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10 Most Incriminating Secret Recordings

The Nixon White House tapes
President Nixon secretly taped conversations for posterity, but that practice ended up causing him all kinds of trouble. © Universal History Archive/Getty Images
President Nixon secretly taped conversations for posterity, but that practice ended up causing him all kinds of trouble. © Universal History Archive/Getty Images

The granddaddy of all audio recording scandals involved the 37th President of the United States, Richard Milhous Nixon. President Nixon secretly taped meetings and phone conversations that took place in the White House and other locations starting in 1971. All in all, he taped around 3,700 hours of conversations, apparently intended for posterity, and for the most part without the knowledge of the other people involved in the meetings.

In June 1972, several burglars were caught breaking into the offices of the Democratic National Committee at the Watergate Hotel in Washington, D.C., attempting to plant bugs. Two other men, G. Gordon Liddy and E. Howard Hunt, apparently led them via walkie-talkie from a nearby building. Several of the men, including Liddy, Hunt and James McCord, had connections to the Nixon re-election committee. All either pled or were found guilty of the break-in. Liddy and Hunt were also responsible for an earlier break-in of the office of the psychiatrist of Daniel Ellsberg, the Vietnam strategist who leaked the Pentagon Papers exposing lies that led the U.S. to war. This group of White House-affiliated burglars were dubbed "plumbers" for their utility in fixing leaks. Washington Post journalists Bob Woodward and Carl Bernstein covered the Watergate break-in story with the help of multiple sources, including the one dubbed "Deep Throat," who in 2005 was revealed to be a former high-ranking FBI official, Mark Felt.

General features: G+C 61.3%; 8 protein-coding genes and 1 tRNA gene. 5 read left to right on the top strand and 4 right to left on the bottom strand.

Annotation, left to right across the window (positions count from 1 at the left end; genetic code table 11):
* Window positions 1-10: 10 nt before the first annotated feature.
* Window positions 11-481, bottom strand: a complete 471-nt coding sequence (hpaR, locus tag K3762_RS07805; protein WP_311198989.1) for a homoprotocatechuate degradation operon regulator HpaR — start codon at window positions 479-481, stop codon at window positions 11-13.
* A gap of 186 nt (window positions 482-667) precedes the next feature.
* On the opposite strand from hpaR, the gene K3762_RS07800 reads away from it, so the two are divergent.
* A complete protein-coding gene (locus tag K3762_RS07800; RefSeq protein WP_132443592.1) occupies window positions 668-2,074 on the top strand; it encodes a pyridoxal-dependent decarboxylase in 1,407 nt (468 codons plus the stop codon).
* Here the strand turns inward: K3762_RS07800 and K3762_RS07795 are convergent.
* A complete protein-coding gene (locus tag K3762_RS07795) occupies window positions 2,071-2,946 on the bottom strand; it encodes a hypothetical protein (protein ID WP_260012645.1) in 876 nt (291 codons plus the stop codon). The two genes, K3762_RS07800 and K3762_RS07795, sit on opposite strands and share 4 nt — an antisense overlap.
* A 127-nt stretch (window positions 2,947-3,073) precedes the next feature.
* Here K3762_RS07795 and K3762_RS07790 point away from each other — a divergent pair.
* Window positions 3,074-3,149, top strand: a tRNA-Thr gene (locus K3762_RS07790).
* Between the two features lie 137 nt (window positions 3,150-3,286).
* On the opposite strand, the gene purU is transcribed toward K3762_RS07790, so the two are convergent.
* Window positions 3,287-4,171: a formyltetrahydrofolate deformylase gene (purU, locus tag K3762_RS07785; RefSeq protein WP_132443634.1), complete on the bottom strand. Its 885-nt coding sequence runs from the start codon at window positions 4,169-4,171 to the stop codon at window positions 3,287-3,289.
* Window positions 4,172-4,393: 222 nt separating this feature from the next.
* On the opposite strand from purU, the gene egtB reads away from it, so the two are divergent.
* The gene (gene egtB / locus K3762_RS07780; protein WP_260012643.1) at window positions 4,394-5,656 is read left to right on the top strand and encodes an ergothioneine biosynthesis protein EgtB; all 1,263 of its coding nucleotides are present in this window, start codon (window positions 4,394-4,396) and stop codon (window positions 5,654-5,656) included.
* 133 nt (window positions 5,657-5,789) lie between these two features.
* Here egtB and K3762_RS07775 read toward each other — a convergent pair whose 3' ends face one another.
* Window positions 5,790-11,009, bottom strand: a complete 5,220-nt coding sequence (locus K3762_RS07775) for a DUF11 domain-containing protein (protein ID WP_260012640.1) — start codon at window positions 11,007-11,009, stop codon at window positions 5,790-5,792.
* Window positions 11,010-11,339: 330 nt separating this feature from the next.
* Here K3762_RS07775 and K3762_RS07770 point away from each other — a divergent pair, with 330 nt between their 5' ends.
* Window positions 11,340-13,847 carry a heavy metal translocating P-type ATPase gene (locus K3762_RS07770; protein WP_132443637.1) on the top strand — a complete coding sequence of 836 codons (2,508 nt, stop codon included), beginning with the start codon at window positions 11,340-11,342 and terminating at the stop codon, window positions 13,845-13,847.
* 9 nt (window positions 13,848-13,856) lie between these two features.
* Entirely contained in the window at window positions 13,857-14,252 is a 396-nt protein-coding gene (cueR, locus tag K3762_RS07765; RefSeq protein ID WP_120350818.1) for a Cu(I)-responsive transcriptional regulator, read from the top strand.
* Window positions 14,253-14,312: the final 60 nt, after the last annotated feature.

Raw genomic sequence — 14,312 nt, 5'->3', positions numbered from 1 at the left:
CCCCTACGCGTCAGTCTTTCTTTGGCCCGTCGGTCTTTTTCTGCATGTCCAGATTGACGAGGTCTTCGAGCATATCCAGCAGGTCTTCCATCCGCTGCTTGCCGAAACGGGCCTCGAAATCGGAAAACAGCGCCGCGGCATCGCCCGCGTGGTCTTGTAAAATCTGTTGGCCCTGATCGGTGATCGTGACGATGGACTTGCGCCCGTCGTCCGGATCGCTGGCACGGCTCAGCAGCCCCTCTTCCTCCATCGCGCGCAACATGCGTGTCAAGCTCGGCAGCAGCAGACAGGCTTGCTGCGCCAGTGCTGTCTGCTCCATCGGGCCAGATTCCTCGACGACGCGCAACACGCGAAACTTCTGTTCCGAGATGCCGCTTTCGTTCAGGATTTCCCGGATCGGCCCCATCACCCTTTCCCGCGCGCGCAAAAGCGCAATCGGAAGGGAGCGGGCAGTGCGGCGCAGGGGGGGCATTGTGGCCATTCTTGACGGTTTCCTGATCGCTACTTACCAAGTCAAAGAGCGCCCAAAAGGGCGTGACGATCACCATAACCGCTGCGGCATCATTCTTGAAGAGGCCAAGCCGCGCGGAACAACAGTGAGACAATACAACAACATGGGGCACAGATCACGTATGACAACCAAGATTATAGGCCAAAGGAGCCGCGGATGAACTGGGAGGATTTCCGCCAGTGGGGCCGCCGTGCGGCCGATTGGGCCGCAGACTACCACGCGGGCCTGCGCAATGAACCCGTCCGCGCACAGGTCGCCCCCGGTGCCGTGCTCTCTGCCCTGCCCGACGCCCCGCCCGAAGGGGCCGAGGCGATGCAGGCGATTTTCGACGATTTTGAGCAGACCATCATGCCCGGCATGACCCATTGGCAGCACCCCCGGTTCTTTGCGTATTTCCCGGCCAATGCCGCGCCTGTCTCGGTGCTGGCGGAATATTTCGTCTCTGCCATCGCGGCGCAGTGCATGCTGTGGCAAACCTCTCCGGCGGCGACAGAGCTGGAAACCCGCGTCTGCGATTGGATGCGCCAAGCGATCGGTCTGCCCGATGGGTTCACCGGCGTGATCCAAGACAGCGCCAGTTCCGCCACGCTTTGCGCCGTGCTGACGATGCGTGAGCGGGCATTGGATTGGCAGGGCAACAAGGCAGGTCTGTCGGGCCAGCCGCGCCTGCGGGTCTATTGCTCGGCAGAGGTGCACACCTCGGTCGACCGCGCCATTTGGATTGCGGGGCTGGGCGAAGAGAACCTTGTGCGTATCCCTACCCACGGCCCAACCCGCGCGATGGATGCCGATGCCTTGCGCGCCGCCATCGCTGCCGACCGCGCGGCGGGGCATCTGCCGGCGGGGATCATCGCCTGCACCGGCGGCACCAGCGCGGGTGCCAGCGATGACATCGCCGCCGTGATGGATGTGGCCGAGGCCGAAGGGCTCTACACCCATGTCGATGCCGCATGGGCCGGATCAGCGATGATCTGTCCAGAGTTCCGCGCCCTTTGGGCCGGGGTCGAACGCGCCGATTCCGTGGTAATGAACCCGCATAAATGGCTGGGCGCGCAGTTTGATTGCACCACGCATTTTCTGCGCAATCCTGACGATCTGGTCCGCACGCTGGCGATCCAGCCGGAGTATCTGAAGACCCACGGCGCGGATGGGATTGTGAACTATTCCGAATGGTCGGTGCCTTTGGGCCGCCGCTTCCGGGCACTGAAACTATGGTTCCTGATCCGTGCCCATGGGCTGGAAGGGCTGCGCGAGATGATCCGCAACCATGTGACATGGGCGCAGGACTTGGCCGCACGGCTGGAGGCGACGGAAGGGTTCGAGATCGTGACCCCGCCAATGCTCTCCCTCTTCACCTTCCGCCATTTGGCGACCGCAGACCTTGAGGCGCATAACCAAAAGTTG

After the Watergate incident was potentially linked with the White House, two government investigations were launched, one led by a special prosecutor Archibald Cox, and another, the Senate Watergate Committee, led by North Carolina Senator Sam J. Ervin, Jr. In July 1973 during the Senate hearings, Alexander Butterfield, former appointment secretary to the president, revealed the existence of the tapes, after which Nixon stopped taping. The two investigative bodies requested the Nixon's recordings, but the president denied, citing executive privilege. He eventually gave them edited transcripts, which were damning enough on their own, but he continued to refuse to hand over the actual tapes and to deny any wrongdoing, including uttering his famous "I am not a crook" line.

Nixon's lawyers had to disclose that 18 and a half minutes were missing from one of the tapes, ostensibly accidentally erased -- at least in part -- by Nixon's loyal secretary Rose Mary Woods. In July 1974, the Supreme Court voted unanimously that Nixon had to hand over the tapes, and shortly thereafter impeachment proceedings began against him for obstruction of justice. The tapes did reveal shenanigans. The so-called "smoking-gun" tape contained a conversation from mid-1972 that proved Nixon was involved with the cover-up over Watergate from the beginning, rather than having just learned of it in March 1973 as he had maintained. Rather than face inevitable impeachment, Nixon announced his resignation on Aug. 8, 1974, two and a half years into his second term. He was the first U.S. President to resign. Vice President Gerald Ford became President, and a few weeks later granted Nixon a full pardon, despite the fact that no criminal charges were ever lodged against him.

Segments of the tapes have been released periodically over the years, and often reveal controversial revelations and language. The Watergate incident, aside from felling a president and making us all super cynical about politicians, also led many subsequent scandals to suffixed with "gate."

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